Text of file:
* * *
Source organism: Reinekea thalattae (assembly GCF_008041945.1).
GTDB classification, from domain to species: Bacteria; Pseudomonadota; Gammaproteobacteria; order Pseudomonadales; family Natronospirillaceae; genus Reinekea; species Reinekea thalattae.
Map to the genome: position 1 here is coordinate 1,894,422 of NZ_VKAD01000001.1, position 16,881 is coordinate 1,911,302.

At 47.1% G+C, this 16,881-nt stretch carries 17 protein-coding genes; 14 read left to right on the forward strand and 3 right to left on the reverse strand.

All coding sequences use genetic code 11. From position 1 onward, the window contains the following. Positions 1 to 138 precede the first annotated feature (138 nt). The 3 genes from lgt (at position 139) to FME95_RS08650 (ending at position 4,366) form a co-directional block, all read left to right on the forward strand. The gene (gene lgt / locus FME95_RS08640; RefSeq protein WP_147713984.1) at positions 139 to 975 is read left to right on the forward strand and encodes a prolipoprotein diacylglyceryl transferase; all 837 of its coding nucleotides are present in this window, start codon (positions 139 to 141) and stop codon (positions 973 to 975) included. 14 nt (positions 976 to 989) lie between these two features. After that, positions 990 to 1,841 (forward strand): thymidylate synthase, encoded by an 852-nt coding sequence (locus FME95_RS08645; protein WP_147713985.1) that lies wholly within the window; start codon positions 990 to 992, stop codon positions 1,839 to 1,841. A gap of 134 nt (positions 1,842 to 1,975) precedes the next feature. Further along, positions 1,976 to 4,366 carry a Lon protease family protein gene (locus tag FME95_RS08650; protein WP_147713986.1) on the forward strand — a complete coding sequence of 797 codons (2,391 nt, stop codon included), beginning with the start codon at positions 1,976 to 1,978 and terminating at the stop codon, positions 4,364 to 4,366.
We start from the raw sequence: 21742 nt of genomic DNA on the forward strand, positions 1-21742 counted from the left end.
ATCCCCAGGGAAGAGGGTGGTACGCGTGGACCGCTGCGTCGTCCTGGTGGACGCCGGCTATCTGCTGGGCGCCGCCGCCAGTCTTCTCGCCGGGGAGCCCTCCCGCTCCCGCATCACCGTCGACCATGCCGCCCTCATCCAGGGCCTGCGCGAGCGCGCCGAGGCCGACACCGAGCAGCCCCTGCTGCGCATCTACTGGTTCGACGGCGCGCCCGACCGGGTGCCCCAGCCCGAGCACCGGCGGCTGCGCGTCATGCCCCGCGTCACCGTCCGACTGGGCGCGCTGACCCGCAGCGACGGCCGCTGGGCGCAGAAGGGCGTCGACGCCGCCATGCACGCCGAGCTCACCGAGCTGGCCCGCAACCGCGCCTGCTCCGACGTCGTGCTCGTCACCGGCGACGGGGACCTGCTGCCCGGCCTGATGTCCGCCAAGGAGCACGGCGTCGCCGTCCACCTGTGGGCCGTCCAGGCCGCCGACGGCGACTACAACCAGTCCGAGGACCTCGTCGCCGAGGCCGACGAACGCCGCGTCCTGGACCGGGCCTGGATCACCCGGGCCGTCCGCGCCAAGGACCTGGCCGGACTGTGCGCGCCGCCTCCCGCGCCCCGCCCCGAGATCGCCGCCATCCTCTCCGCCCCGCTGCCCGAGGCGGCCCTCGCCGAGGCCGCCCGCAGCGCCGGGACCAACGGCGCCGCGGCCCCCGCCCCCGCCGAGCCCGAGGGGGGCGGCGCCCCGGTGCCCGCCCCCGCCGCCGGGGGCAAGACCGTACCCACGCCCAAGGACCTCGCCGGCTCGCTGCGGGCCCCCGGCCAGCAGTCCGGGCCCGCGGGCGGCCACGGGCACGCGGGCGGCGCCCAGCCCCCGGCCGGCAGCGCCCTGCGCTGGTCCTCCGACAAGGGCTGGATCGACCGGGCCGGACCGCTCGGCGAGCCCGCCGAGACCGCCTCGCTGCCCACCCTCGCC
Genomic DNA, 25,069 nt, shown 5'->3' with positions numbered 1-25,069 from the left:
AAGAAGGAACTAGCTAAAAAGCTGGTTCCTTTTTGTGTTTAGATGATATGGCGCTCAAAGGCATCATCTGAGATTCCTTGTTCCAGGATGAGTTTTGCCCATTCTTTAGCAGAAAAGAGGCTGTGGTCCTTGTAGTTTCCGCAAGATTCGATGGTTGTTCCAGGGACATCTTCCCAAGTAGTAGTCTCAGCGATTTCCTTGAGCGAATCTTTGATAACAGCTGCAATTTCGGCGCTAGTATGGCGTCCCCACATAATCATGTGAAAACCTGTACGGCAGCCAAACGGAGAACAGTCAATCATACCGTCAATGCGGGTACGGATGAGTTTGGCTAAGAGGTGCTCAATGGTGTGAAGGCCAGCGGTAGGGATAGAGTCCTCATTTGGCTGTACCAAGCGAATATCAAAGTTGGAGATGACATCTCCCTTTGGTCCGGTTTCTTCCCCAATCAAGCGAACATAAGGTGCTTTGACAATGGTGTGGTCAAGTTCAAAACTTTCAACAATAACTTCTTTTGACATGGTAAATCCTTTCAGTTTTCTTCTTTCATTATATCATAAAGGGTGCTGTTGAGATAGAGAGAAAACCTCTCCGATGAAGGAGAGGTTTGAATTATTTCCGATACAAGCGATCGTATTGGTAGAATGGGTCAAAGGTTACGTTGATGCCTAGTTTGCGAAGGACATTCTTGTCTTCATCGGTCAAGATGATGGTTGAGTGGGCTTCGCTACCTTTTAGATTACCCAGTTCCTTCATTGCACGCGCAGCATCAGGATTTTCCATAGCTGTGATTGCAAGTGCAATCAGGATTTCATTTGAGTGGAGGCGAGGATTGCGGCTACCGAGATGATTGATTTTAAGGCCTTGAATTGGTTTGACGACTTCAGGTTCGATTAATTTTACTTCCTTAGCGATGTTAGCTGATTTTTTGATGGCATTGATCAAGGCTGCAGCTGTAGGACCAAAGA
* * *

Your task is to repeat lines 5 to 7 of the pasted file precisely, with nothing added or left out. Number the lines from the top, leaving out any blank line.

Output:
All coding sequences use genetic code 11. From position 1 onward, the window contains the following. Positions 1 to 138 precede the first annotated feature (138 nt). The 3 genes from lgt (at position 139) to FME95_RS08650 (ending at position 4,366) form a co-directional block, all read left to right on the forward strand. The gene (gene lgt / locus FME95_RS08640; RefSeq protein WP_147713984.1) at positions 139 to 975 is read left to right on the forward strand and encodes a prolipoprotein diacylglyceryl transferase; all 837 of its coding nucleotides are present in this window, start codon (positions 139 to 141) and stop codon (positions 973 to 975) included. 14 nt (positions 976 to 989) lie between these two features. After that, positions 990 to 1,841 (forward strand): thymidylate synthase, encoded by an 852-nt coding sequence (locus FME95_RS08645; protein WP_147713985.1) that lies wholly within the window; start codon positions 990 to 992, stop codon positions 1,839 to 1,841. A gap of 134 nt (positions 1,842 to 1,975) precedes the next feature. Further along, positions 1,976 to 4,366 carry a Lon protease family protein gene (locus tag FME95_RS08650; protein WP_147713986.1) on the forward strand — a complete coding sequence of 797 codons (2,391 nt, stop codon included), beginning with the start codon at positions 1,976 to 1,978 and terminating at the stop codon, positions 4,364 to 4,366.
We start from the raw sequence: 21742 nt of genomic DNA on the forward strand, positions 1-21742 counted from the left end.
ATCCCCAGGGAAGAGGGTGGTACGCGTGGACCGCTGCGTCGTCCTGGTGGACGCCGGCTATCTGCTGGGCGCCGCCGCCAGTCTTCTCGCCGGGGAGCCCTCCCGCTCCCGCATCACCGTCGACCATGCCGCCCTCATCCAGGGCCTGCGCGAGCGCGCCGAGGCCGACACCGAGCAGCCCCTGCTGCGCATCTACTGGTTCGACGGCGCGCCCGACCGGGTGCCCCAGCCCGAGCACCGGCGGCTGCGCGTCATGCCCCGCGTCACCGTCCGACTGGGCGCGCTGACCCGCAGCGACGGCCGCTGGGCGCAGAAGGGCGTCGACGCCGCCATGCACGCCGAGCTCACCGAGCTGGCCCGCAACCGCGCCTGCTCCGACGTCGTGCTCGTCACCGGCGACGGGGACCTGCTGCCCGGCCTGATGTCCGCCAAGGAGCACGGCGTCGCCGTCCACCTGTGGGCCGTCCAGGCCGCCGACGGCGACTACAACCAGTCCGAGGACCTCGTCGCCGAGGCCGACGAACGCCGCGTCCTGGACCGGGCCTGGATCACCCGGGCCGTCCGCGCCAAGGACCTGGCCGGACTGTGCGCGCCGCCTCCCGCGCCCCGCCCCGAGATCGCCGCCATCCTCTCCGCCCCGCTGCCCGAGGCGGCCCTCGCCGAGGCCGCCCGCAGCGCCGGGACCAACGGCGCCGCGGCCCCCGCCCCCGCCGAGCCCGAGGGGGGCGGCGCCCCGGTGCCCGCCCCCGCCGCCGGGGGCAAGACCGTACCCACGCCCAAGGACCTCGCCGGCTCGCTGCGGGCCCCCGGCCAGCAGTCCGGGCCCGCGGGCGGCCACGGGCACGCGGGCGGCGCCCAGCCCCCGGCCGGCAGCGCCCTGCGCTGGTCCTCCGACAAGGGCTGGATCGACCGGGCCGGACCGCTCGGCGAGCCCGCCGAGACCGCCTCGCTGCCCACCCTCGCC